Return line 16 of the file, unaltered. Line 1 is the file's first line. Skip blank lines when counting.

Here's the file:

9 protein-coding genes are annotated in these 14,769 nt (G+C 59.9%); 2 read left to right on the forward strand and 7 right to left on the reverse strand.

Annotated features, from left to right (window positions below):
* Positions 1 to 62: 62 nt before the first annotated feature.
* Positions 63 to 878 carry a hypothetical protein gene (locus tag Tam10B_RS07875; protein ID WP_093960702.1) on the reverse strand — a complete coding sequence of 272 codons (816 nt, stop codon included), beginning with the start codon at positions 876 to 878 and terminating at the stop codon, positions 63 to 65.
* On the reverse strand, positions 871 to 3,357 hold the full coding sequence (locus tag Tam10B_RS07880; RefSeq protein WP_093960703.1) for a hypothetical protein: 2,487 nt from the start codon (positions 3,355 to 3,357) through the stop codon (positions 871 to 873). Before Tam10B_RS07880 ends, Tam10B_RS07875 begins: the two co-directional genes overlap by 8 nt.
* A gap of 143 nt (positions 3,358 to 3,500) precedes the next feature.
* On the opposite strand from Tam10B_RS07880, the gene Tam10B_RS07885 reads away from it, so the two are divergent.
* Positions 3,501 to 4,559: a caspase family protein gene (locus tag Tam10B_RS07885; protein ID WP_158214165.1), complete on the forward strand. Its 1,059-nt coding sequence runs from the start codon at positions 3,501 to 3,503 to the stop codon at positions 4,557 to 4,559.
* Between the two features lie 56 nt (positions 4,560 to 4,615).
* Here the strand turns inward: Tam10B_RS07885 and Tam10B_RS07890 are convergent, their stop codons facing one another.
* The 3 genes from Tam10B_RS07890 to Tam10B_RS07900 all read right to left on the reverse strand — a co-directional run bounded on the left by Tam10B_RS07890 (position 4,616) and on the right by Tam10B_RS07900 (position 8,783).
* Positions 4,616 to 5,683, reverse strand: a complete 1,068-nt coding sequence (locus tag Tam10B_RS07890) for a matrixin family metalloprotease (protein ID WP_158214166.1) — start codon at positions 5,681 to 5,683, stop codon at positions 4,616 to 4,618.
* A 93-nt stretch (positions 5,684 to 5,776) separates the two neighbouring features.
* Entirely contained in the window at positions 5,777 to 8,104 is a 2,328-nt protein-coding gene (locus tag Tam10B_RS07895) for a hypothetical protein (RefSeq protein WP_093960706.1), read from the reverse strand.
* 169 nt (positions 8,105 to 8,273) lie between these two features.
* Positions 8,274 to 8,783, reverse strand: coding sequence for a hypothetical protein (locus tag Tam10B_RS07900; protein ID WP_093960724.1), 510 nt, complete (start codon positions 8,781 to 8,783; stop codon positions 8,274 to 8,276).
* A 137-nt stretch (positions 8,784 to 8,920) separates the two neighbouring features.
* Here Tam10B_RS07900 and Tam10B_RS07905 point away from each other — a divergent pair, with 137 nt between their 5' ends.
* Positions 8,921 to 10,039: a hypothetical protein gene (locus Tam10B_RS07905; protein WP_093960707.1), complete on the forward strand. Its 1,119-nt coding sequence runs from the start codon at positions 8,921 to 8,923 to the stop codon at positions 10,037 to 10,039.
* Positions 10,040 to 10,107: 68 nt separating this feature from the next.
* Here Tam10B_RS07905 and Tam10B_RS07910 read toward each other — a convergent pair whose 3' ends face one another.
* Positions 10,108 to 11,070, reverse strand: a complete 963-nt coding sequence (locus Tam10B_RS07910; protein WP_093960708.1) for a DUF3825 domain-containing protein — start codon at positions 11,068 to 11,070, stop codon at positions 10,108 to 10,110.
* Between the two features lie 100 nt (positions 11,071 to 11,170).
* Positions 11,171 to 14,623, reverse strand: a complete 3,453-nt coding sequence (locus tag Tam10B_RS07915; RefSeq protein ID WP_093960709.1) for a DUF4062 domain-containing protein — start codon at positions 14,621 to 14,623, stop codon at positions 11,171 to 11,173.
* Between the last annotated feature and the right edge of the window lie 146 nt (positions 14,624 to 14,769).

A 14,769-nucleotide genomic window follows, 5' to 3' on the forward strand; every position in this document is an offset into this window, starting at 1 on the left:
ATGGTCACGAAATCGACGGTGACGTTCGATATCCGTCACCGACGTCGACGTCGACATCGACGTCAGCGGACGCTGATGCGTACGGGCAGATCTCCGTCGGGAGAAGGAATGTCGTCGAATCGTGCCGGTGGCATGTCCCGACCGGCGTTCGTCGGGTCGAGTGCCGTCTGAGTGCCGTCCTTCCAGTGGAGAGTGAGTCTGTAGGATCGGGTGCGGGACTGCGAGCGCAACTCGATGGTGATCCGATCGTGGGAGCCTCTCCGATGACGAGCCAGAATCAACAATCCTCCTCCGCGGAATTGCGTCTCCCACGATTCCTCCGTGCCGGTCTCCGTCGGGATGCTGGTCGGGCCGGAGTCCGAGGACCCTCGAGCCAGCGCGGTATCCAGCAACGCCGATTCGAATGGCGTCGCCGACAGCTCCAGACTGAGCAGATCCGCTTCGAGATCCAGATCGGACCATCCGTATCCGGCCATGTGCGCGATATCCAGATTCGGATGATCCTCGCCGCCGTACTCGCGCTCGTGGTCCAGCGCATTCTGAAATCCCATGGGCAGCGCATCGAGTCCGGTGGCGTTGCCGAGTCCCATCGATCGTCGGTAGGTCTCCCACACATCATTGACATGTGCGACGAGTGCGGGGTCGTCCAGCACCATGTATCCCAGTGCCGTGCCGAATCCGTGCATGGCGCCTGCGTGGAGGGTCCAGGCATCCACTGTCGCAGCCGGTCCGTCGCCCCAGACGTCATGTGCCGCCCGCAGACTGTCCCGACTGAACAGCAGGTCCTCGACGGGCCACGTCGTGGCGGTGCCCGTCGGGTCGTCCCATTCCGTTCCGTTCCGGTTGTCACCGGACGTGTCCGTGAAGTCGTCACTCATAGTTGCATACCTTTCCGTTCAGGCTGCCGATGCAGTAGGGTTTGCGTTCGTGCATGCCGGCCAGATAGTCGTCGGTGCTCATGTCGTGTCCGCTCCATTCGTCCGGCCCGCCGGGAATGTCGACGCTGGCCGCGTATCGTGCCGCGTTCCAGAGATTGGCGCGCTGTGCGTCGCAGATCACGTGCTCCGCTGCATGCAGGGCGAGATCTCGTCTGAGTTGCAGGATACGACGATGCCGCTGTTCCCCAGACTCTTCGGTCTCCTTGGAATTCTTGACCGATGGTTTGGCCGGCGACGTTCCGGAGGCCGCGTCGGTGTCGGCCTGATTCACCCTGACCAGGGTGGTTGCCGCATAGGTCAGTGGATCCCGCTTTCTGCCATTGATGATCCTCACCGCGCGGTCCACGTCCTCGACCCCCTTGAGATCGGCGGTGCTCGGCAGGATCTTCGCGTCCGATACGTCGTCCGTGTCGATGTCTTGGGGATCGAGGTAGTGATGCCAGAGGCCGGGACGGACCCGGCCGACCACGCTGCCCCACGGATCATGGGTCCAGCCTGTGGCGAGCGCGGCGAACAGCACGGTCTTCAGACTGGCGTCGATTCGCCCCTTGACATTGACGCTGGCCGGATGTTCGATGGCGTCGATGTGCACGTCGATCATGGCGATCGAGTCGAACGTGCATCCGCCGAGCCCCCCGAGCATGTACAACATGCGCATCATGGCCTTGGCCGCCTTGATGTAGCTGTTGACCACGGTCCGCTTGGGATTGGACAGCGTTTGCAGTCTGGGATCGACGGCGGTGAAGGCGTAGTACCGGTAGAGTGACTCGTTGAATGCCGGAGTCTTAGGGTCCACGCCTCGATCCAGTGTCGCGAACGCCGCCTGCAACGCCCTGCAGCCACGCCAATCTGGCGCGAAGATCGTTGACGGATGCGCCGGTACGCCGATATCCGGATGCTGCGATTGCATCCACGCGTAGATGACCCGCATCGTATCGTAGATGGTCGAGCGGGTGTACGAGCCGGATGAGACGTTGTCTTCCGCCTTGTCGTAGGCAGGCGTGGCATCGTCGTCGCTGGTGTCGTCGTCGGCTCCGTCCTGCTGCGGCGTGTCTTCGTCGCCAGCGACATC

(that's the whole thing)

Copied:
* Positions 8,274 to 8,783, reverse strand: coding sequence for a hypothetical protein (locus tag Tam10B_RS07900; protein ID WP_093960724.1), 510 nt, complete (start codon positions 8,781 to 8,783; stop codon positions 8,274 to 8,276).